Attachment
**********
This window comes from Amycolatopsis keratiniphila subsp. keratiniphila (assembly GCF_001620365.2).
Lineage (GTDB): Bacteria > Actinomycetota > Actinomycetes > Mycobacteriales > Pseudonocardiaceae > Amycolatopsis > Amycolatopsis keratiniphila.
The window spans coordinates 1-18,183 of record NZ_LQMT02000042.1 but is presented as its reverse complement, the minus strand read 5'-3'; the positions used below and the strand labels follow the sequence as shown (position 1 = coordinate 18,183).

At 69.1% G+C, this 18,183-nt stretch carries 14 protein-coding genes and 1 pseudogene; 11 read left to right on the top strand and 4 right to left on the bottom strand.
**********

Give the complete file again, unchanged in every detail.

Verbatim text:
This window comes from Amycolatopsis keratiniphila subsp. keratiniphila (assembly GCF_001620365.2).
Lineage (GTDB): Bacteria > Actinomycetota > Actinomycetes > Mycobacteriales > Pseudonocardiaceae > Amycolatopsis > Amycolatopsis keratiniphila.
The window spans coordinates 1-18,183 of record NZ_LQMT02000042.1 but is presented as its reverse complement, the minus strand read 5'-3'; the positions used below and the strand labels follow the sequence as shown (position 1 = coordinate 18,183).

At 69.1% G+C, this 18,183-nt stretch carries 14 protein-coding genes and 1 pseudogene; 11 read left to right on the top strand and 4 right to left on the bottom strand.